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Saturday, August 15, 2020

Weekly Parsha: Shemot

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One verse, five voicesEdited by Salvador Litvak, Accidental Talmudist

“A new king arose over Egypt, who did not know about Joseph.” –Exodus 1:8


Miriam Yerushalmi
CEO of S.A.N.E., marriage and family counselor, author

Daas, to know, is first — and usually — used in the Torah to connote intimacy, the physical expression of an emotional bond. Daas in Chassidus represents the ability to bind one’s mind so completely to an intellectual concept that one can actualize it. The name Yosef means “to add.” That Pharaoh “did not know Yosef” indicates that although aware of the benefit Yosef brought to Egypt and its people, Pharaoh chose to ignore it, thereby missing the opportunity to reciprocate that good with gratitude. 

Experiencing ingratitude from others can cause us to regret our good deeds or dampen our desire to continue doing good. But we should be motivated to serve HaShem to please Him, not to gain the approval of other people. 

Rav Meir Chodosh (future dean of Yeshivas Chevron) was preparing to flee his Polish hometown before the Nazis arrived. He was about to board a wagon heading to safety when his friend realized he’d forgotten a precious heirloom and asked Rav Chodosh to wait for him. When the friend returned, only one wagon remained — with one empty seat. The “friend” took it, leaving Rav Chodosh behind. Rav Chodosh momentarily regretted having waited but decided he had done the right thing — and with that realization, he felt transformed into a better person.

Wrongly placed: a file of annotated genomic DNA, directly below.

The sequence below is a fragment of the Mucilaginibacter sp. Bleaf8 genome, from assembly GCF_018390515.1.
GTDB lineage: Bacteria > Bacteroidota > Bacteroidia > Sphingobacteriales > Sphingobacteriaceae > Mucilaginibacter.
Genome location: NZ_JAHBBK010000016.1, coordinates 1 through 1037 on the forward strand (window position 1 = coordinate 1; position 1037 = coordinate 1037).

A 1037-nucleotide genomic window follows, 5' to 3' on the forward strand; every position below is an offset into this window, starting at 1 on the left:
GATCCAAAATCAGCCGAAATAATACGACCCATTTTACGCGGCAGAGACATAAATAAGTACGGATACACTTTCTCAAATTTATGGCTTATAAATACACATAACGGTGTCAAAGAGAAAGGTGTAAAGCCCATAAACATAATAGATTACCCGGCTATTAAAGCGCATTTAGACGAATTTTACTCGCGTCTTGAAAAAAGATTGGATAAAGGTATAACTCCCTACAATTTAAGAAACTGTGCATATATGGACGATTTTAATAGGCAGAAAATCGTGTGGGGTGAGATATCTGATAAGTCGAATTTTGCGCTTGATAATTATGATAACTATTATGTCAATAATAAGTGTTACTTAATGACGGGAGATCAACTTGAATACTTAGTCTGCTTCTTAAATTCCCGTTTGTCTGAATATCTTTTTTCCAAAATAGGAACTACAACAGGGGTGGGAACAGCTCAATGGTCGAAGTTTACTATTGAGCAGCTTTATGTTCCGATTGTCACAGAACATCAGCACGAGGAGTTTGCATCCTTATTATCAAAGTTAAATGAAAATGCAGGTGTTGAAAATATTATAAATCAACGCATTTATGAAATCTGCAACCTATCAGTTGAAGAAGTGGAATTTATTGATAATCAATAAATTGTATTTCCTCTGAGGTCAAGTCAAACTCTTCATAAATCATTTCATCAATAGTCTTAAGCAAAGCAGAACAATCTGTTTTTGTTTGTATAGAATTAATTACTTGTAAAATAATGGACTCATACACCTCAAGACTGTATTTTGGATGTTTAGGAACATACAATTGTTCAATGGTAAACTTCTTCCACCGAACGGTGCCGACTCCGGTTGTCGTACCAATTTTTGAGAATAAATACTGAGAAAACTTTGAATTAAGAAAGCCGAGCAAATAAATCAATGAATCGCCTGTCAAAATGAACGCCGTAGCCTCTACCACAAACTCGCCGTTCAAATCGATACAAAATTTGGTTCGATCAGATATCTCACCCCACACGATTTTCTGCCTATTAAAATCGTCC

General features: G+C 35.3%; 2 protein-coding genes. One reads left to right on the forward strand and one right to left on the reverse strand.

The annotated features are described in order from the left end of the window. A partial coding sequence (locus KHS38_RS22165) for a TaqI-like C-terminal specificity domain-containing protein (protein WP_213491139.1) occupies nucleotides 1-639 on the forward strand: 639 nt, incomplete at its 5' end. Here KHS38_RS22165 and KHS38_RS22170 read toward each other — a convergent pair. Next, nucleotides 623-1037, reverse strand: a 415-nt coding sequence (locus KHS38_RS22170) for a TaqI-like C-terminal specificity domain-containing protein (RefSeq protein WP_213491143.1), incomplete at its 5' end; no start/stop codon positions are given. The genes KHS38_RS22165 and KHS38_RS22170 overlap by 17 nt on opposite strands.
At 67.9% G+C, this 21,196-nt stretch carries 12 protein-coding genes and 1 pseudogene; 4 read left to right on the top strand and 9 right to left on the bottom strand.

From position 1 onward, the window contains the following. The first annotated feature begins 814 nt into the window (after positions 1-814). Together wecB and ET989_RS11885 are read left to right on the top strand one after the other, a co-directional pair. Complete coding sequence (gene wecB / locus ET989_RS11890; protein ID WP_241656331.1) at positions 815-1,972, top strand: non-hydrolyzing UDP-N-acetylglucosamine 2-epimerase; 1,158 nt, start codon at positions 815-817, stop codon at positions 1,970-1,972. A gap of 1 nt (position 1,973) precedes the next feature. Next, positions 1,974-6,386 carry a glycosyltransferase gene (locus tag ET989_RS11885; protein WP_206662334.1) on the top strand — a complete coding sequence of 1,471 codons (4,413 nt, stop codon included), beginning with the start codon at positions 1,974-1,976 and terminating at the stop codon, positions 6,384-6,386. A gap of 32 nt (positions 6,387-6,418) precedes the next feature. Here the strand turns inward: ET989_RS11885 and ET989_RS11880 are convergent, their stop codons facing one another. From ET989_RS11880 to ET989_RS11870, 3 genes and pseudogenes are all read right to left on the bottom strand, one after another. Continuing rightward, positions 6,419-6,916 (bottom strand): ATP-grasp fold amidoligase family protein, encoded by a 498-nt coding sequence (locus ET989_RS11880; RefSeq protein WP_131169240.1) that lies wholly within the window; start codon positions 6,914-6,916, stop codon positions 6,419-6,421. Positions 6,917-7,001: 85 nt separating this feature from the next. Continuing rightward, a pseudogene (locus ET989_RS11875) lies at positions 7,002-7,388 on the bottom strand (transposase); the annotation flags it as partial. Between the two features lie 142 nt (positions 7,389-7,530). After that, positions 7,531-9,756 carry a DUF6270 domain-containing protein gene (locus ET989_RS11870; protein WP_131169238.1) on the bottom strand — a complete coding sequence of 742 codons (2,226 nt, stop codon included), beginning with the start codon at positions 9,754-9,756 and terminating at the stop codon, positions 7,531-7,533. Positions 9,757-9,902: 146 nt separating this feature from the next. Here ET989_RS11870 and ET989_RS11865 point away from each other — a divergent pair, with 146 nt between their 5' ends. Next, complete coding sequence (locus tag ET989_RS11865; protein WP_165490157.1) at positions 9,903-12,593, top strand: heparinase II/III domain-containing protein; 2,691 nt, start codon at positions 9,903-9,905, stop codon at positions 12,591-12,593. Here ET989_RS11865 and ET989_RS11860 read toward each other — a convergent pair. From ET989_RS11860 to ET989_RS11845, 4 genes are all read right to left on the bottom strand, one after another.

Our mitzvot have infinite value to God; they are the purpose of Creation. We need not bow before Pharaohs, hoping they will appreciate our actions. What matters is that “in all our ways we know Him,” and that in all our ways, God knows us.


Rabbi Avraham Greenstein
Professor of Hebrew, Academy for Jewish Religion California

This verse marks the beginning of the nation of Israel’s tribulations in Egypt. Interestingly, along with the ominous notes of the verse, Malbim finds in it two corresponding points of consolation and hope. 

The verse describes that a new king “arose over” Egypt. This is an atypical word choice. The typical biblical phrasing would be that a new king “reigned” over Egypt. The phrase to “arise over” is more appropriate to a threat or attack, such as when Cain “arose over Abel” and killed him (Genesis 4:8). This new king’s rise to power presented a direct threat to Israel. To make matters worse, the memory of Joseph’s royal authority and protection for his brethren was not preserved in this new ruler.